Apple's Mac App Store Review Guidelines posted -- will Photoshop make it in?

No surprise that Apple's new Mac App Store has a similar set of rules and regulations as the iPhone App Store, and we just got the full list. There's nothing here that's too different from the iPhone review guidelines, but it all seems terribly odd when applied to a regular computer, and some of the more restrictive policies have already drawn ire from developers like Mozilla's Director of Firefox Mike Beltzner, who says the restriction against beta code won't work well with the Mozilla "open beta" development process. That's definitely a valid criticism, especially if the Mac App Store becomes the dominant way for Mac users to get apps, but there's a crucial difference here: unlike the iPhone, Macs can run software from any source, not just the App Store. That means apps that don't meet Apple's Store guidelines can still be freely used by any Mac user without going through jailbreak hoops, and we think that's an ideal compromise: it allows Apple to control much of the Mac experience, since developers will have a huge incentive to comply with the review guidelines and get into the store, but still allows other types of apps and utilities to flourish -- including, say Firefox betas. (We might have written an editorial arguing for exactly this approach on the iPhone in the past, come to think about it.)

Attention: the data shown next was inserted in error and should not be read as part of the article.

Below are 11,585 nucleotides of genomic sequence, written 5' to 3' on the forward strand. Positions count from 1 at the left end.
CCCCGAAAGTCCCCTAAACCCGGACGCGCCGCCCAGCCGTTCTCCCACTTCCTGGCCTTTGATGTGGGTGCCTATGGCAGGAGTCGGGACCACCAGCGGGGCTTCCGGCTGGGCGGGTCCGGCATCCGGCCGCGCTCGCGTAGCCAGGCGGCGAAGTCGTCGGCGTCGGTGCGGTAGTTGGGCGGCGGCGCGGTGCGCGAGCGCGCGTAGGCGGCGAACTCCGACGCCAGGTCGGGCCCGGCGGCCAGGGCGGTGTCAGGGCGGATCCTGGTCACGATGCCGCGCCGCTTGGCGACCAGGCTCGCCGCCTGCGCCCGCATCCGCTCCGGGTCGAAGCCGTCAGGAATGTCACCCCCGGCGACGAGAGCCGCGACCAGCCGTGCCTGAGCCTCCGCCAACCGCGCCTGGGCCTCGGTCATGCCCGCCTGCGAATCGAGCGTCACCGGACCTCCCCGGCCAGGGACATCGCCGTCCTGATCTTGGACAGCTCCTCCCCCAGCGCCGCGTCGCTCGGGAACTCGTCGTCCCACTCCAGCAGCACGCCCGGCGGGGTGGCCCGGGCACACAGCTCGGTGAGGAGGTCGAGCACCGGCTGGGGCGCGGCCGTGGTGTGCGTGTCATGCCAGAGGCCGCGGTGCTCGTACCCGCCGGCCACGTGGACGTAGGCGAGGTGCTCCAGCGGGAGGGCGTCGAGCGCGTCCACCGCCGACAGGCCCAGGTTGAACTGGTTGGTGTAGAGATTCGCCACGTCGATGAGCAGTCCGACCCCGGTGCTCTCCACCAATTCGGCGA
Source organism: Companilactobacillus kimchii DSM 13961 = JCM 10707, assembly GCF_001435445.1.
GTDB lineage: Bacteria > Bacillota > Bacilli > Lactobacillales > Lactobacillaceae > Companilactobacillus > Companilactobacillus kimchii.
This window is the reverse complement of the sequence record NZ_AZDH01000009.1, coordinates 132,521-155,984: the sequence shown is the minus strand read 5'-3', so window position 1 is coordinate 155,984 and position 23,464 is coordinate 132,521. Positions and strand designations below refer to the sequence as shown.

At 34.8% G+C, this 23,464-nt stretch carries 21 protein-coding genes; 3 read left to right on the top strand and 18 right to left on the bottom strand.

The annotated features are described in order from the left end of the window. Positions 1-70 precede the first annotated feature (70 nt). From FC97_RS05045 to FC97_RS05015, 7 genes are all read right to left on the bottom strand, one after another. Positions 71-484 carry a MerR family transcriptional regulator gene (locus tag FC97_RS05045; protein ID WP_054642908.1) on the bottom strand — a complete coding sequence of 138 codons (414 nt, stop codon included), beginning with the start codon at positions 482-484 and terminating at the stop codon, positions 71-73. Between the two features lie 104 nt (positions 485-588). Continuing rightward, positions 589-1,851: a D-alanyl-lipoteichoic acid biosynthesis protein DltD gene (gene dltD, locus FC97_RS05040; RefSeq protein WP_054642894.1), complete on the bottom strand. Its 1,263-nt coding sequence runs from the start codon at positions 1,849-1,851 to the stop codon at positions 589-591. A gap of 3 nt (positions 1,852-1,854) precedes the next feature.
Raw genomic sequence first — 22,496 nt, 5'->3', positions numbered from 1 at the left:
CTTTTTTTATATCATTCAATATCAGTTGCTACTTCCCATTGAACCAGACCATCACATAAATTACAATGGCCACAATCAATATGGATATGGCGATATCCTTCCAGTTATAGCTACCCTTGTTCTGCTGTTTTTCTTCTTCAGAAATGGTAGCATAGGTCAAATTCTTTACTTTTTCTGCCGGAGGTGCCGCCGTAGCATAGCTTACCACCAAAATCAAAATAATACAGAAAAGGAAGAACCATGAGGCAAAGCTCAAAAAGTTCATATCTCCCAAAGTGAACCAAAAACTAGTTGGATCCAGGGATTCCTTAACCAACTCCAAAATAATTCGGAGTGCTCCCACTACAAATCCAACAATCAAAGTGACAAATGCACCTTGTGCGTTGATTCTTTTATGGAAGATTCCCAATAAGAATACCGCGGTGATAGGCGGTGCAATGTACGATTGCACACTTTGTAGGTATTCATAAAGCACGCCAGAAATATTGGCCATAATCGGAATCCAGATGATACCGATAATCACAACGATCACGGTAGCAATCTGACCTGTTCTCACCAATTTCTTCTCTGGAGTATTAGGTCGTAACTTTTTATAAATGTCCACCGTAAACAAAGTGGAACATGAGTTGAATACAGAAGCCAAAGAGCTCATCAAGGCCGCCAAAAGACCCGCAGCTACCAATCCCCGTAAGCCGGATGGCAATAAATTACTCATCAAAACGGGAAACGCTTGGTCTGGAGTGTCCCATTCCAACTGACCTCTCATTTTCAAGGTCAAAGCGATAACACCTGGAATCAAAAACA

So with that said, let's examine Apple's Mac App Store Review Guidelines, which were just posted yesterday -- you can grab the PDF here and read the whole thing, but we're just going to break out the parts that seem more interesting or different than what we've seen in the past. Our biggest takeaway? Interpreted on their face, some of these rules would mean major Mac apps like Adobe Creative Suite 5 and Microsoft Office won't be in the Mac App Store, and that's obviously a problem. Read on to see what we mean.

Unlike Apple's iOS App Store Review Guidelines, there's no pointed introduction here -- just some polite boiler about helping devs reach Mac customers better. Then it's onto the rules, a few of which seem particularly interesting in the context of desktop computing:

  • 2.1 Apps that crash will be rejected and 2.2 Apps that exhibit bugs will be rejected. Well, here we go: the immediate question here is whether infamously glitchy apps like Photoshop and Word will be rejected for being too buggy. We'd sort of love to see that, actually. And what of Apple's own apps that crash all too frequently? Safari and Garageband, we're looking at you.

  • 2.6 Apps that are "beta", "demo", "trial", or "test" versions will be rejected. This is the rule that has many up in arms, but we don't think it's so bad -- general end users probably shouldn't be running beta code, and more advanced users can just hit the web and grab the betas they want anyway.